As of now, Sen. Joe Manchin III appears to be the primary obstacle to renewing the enhanced subsidies, which originally passed in the American Rescue Plan. Though the West Virginia Democrat is in negotiations with his party’s leaders about some sort of extension of the subsidies, if this doesn’t happen, he’ll be the reason.
As bad as this appears, there are other hidden reasons this is suddenly so urgent. First, if it isn’t resolved within the next month, states might need to assume it won’t happen and act accordingly. Second, if Democrats can’t get Manchin to come around, they risk squandering a political advantage on health care that took them literally a decade to build.
The 2021 pandemic relief bill included enhanced subsidies under the ACA for people who buy private insurance on the exchanges. Around 13 million Americans benefited from them, allowing them to pay significantly less for their health coverage. For many people, it reduces insurance costs down to zero.
An extension of the enhanced subsidies was supposed to be part of Build Back Better — but Manchin killed that bill. His comments on the extension have been vague; he has said he’s open to it, but wants to make sure the subsidies don’t go to wealthy families. Yet the subsidies are already means tested, and always have been.
In his negotiations with Democratic leaders about whether parts of BBB can be salvaged — including renewing the ACA subsidies — Manchin has insisted on bringing down the deficit. That seems to make joining an enhanced subsidy extension with prescription drug reform — which would save huge amounts that could then offset the cost of the subsidy extension — a requirement.
But if the enhanced subsidies disappear at the end of the year, 3 million people will lose their coverage because it will become unaffordable for them, and another 8.9 million will see their premiums rise by an average of $406, according to the Department of Health and Human Services.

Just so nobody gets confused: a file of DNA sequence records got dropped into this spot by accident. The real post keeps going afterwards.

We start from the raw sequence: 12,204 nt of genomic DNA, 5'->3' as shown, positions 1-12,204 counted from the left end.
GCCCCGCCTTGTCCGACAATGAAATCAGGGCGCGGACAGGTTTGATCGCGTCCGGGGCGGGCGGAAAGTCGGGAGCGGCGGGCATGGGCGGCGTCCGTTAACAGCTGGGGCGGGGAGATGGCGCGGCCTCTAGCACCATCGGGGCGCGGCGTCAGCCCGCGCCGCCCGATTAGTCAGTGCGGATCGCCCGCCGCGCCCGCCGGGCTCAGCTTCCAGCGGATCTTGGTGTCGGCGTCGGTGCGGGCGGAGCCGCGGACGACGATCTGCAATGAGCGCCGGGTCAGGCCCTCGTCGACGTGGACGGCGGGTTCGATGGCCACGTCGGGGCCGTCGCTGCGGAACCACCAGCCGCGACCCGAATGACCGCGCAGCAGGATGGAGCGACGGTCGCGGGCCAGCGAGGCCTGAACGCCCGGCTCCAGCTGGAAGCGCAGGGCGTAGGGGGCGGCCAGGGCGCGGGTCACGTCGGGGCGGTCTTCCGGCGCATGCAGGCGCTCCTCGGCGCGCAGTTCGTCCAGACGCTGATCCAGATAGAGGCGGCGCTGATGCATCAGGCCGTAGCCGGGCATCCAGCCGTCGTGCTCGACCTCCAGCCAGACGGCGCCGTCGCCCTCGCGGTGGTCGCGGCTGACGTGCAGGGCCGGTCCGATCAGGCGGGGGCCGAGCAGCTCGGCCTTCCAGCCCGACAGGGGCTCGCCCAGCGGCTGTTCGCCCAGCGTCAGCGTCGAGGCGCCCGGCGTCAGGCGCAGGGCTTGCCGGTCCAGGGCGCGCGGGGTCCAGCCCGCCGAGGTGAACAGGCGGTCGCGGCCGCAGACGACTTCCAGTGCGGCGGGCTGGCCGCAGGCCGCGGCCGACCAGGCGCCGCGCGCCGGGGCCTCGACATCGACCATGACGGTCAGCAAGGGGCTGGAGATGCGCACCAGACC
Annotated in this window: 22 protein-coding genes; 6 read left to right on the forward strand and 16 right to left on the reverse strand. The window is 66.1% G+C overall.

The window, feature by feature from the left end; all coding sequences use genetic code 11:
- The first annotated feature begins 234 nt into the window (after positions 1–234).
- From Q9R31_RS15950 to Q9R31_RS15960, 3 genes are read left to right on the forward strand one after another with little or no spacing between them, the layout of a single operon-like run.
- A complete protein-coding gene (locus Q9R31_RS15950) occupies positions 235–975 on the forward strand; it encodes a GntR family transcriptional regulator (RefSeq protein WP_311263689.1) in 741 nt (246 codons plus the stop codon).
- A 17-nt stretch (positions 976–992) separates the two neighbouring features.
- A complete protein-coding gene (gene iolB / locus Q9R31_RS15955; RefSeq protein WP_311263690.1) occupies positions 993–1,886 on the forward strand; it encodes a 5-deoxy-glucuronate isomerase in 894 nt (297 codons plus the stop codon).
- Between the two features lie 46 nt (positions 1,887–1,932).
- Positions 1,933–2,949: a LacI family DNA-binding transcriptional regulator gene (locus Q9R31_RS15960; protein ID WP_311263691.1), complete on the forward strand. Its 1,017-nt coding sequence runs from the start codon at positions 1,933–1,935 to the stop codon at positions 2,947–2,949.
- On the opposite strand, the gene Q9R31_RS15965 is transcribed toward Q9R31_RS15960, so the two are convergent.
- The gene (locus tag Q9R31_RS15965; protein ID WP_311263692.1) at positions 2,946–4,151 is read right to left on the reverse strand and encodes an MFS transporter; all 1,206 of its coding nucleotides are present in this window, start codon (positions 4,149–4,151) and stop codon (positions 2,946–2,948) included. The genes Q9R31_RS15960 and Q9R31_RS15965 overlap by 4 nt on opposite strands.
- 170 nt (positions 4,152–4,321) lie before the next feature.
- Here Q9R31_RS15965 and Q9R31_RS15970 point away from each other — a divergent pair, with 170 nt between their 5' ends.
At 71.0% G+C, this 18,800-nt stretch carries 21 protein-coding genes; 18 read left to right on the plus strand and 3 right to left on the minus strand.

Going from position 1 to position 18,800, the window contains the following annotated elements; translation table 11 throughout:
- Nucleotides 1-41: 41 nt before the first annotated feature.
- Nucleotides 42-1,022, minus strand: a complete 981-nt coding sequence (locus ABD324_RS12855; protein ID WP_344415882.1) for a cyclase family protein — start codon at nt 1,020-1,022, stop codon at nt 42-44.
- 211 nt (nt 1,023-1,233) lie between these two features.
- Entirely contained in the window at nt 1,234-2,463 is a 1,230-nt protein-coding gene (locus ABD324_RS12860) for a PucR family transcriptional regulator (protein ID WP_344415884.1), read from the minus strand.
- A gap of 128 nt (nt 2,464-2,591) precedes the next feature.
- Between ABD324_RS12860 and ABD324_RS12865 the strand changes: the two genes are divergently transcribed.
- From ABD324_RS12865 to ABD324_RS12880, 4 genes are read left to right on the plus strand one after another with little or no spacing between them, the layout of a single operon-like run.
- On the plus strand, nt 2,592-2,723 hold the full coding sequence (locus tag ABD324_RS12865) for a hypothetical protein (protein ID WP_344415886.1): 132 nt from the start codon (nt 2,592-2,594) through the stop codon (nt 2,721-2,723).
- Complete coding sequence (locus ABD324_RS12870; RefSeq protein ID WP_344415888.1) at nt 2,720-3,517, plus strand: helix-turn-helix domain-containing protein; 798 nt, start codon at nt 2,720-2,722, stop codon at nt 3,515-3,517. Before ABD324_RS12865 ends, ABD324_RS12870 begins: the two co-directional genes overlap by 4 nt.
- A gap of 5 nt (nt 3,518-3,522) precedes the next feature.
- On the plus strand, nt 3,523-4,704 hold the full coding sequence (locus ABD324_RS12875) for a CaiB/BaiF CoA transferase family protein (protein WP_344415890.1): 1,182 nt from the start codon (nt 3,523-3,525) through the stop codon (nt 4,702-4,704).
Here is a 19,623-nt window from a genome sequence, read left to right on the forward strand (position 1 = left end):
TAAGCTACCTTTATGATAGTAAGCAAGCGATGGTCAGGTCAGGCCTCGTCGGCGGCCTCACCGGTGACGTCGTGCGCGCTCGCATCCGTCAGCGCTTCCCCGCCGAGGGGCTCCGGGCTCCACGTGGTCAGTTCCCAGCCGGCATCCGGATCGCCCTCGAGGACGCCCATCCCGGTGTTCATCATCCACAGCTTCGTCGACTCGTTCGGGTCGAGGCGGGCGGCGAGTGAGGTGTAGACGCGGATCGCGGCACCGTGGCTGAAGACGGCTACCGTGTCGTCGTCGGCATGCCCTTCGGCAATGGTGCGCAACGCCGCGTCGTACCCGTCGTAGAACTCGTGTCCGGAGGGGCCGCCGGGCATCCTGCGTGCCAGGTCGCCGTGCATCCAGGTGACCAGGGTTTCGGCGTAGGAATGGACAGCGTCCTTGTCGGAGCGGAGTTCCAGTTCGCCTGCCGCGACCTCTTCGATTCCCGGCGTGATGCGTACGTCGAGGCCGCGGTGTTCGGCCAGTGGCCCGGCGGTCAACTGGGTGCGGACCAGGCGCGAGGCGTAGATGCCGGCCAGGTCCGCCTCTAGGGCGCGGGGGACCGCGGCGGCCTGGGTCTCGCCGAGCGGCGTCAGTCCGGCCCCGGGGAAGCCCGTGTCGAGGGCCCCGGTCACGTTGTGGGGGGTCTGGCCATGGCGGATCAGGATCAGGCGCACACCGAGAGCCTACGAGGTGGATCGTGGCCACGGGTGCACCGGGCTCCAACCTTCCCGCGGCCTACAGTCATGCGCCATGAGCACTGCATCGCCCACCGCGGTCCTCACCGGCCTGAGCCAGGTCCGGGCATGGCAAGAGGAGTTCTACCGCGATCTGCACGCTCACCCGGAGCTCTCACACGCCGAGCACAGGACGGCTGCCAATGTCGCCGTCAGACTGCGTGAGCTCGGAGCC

“We have a big sense of urgency about this,” Rep. Suzan DelBene (D-Wash.), head of the New Democrat Coalition of moderate and front-line Democrats, told us.
DelBene notes that Congress must act to renew the subsidies by the end of July. If not, she said, states will have to assume that they’re going to expire, and deliver notices of rate increases.
What’s more, this threatens to squander a political advantage that Democrats have painfully built up on the health-care issue over the course of years. Recall the larger context: After Democrats passed the ACA in 2010, they confidently predicted the public would come to like it. But that took far longer than expected.
Democrats lost dozens of House seats in the 2010 midterms, in part because of passage of the ACA. And implementation challenges that followed helped cost Democrats the Senate in 2014.
But then, after President Donald Trump and Republicans tried to repeal the ACA, the public tide turned. The ACA became popular, and Democrats won the House in a 2018 wave — partly driven by the same issue that previously cost them so much ground.
In short, it took years, but ultimately, Democrats were able to win the argument. The public embraced the ACA and the role it assigned the government in moving toward universal health care. Then they built upon that, with the American Rescue Plan’s expansion of ACA subsidies amid a public health crisis.
After all this, will Manchin really put Democrats in the position of backsliding, in terms of both the numbers of uninsured and the political blowback expiration could unleash?
“In 2018, the ACA was absolutely critical to Democrats taking back the House,” Dan Sena, the Democratic strategist who oversaw the party’s 2018 House races, told us. “Now, as we come out of covid, it would be foolish for Democrats to squander this opportunity.”
All this becomes more absurd amid the Supreme Court’s gutting of the constitutional right to abortion. That has the potential to galvanize voters against Republicans in the midterms.
Yet letting enhanced ACA subsidies lapse could muddy the contrast that Democrats might draw on that front, Sena noted, with “women’s health being on the ballot this year.”
Beyond the politics, it’s galling that after years of scraping and clawing some of the way toward the holy grail of universal health care, while suffering major political losses in the process, Democrats may now be forced to regress away from that goal.
“We made progress with the American Rescue Plan,” DelBene told us. “And we want to keep that going.”